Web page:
It’s very easy to get caught up in the ‘beat/miss vs. expectations game’ as well as all the noise around door openings and product launches. I sat on this thing for way too long today trying to make sense of it. But there are several MAJOR questions I have that are better answered by simple mathematics.
The key questions I have revolve around FX, sourcing, and margins. WRC noted that FX was a 3.4% boost to revenue in the quarter. What I want to know is how a company with a 22% sales growth rate and 50% of sales outside of the US could only benefit by 3.4% when weighted FX change is 10-15%??
My math gets me to something closer to a $65mm top line benefit. Assuming a 30% incremental margin, this is about $20mm, or 4 points of margin. In other words, excluding this FX impact we’d be looking at 6% sales growth (not 22%), margins closer to 6% (not 9.7%) and operating profit that is flattish with last year.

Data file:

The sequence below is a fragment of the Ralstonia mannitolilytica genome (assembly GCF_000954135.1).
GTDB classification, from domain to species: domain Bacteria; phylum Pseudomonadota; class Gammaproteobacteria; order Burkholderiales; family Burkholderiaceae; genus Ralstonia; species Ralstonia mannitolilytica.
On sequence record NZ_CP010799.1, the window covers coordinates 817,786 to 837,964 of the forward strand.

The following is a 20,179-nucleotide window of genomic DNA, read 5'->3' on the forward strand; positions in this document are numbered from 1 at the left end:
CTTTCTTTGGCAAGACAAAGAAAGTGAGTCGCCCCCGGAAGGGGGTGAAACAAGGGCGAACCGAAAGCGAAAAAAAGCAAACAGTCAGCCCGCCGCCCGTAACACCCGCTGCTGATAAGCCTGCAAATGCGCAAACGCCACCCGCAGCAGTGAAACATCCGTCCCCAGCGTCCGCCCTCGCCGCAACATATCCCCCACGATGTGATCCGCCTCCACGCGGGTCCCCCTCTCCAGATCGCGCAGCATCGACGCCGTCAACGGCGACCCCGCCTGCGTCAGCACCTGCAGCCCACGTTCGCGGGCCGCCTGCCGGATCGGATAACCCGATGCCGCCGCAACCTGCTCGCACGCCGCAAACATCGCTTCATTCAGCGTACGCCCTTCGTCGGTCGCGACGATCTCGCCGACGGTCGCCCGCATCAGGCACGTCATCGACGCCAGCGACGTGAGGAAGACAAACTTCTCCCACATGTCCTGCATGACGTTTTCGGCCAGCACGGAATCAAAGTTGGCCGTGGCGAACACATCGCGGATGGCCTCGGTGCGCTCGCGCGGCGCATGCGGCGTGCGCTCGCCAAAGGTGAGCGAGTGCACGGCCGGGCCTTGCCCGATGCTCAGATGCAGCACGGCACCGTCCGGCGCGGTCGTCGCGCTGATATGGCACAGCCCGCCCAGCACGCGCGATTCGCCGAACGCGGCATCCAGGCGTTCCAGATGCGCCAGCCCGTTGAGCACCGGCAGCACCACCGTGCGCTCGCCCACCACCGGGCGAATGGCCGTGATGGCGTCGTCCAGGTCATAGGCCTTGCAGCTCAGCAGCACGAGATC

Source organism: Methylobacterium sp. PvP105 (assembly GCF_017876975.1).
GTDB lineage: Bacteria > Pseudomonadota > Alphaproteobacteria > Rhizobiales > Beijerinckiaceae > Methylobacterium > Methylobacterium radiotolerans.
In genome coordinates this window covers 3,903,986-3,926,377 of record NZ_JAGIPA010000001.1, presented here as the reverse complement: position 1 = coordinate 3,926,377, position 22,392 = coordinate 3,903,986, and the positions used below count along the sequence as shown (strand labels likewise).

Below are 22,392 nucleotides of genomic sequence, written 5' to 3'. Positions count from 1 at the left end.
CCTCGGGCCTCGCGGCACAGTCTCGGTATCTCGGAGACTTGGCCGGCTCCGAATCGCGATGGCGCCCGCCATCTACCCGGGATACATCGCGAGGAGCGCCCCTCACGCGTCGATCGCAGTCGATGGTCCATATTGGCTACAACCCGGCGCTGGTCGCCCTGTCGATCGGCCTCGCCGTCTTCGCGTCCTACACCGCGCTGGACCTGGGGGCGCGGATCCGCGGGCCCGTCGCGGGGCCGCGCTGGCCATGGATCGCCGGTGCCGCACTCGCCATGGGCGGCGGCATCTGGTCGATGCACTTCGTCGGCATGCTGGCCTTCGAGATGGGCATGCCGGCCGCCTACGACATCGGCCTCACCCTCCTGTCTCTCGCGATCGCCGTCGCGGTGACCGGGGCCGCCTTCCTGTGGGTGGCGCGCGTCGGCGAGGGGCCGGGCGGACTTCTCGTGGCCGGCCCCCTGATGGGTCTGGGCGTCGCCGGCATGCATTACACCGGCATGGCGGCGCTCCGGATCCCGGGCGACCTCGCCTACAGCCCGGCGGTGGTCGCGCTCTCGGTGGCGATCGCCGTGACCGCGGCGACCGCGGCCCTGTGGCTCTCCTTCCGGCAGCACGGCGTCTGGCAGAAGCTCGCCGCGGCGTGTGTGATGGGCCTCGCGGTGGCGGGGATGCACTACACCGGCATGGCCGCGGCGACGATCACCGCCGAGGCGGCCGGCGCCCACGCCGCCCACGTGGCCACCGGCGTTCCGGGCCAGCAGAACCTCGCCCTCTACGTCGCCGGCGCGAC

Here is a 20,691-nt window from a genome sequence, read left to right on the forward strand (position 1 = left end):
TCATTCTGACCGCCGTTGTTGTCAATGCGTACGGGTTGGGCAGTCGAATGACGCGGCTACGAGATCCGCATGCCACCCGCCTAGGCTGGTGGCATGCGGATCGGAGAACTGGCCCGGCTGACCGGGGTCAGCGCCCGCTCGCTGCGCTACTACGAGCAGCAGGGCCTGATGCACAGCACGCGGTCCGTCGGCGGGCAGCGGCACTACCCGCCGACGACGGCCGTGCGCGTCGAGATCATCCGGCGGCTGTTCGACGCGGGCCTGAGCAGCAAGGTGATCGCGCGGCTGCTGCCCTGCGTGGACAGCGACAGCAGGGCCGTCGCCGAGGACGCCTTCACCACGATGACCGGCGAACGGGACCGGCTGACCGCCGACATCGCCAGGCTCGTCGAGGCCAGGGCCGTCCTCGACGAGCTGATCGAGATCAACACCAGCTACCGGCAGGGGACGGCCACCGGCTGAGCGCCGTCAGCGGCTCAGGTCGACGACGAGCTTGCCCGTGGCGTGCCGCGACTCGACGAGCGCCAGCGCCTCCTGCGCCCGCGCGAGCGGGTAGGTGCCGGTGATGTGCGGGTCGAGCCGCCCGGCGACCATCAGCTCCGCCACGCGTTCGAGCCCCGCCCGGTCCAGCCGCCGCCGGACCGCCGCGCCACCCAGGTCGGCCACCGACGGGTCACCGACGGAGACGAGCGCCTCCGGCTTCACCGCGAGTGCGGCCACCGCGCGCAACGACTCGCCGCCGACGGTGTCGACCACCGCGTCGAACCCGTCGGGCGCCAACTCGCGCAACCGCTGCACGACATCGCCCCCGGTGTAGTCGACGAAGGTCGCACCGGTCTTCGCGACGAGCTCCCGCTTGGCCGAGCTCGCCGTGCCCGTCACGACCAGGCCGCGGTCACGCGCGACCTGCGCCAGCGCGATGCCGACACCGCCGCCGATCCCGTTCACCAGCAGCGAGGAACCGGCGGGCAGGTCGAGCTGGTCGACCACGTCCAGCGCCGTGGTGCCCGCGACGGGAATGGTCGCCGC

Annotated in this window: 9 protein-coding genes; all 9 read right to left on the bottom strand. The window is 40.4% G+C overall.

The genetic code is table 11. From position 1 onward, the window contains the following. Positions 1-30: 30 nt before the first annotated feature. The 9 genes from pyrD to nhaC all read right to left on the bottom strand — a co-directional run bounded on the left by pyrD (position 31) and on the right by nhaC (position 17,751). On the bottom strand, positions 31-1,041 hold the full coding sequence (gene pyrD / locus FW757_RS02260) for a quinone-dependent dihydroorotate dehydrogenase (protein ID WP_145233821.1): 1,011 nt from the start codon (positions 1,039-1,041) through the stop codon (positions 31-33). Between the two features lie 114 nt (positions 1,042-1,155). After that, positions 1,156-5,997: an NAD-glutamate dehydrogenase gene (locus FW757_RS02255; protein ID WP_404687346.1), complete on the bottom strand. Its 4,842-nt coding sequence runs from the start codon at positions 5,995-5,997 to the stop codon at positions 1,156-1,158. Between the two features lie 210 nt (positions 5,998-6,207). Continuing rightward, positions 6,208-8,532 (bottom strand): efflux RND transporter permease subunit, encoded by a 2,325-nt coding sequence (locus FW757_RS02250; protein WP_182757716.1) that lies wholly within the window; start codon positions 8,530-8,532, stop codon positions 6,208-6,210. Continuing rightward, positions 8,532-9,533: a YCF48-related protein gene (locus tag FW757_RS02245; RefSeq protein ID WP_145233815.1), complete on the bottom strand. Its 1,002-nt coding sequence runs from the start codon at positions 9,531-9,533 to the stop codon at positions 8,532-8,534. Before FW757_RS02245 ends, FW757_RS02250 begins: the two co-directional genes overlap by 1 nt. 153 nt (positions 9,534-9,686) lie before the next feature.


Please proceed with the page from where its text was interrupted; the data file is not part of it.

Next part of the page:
How can this be good if the Euro continues to roll? What if cotton goes to a buck vs. the sub-0.70s? What if the sourcing environment continues to erode as factories close in Asia to the tune of 5-10 per day? WRC management noted that costs are under control. Everyone says that. What no one says is how they are planning for the unexpected – the extent to which they will be in the pole position when the industry acts irrationally as margins go away for the companies that have underinvested at the peak.
It’s tough for me to fight the tape on this one. Heavily shorted stocks that beat numbers don’t go down. In fact, a close above 45.01 is a bullish signal from a quantitative standpoint per Keith. Not as bullish as we see with RL. But bullish enough. Could we see WRC’s multiple defy gravity for a while longer? Yes. Ultimately, however, something’s gotta give. And when it gives, run.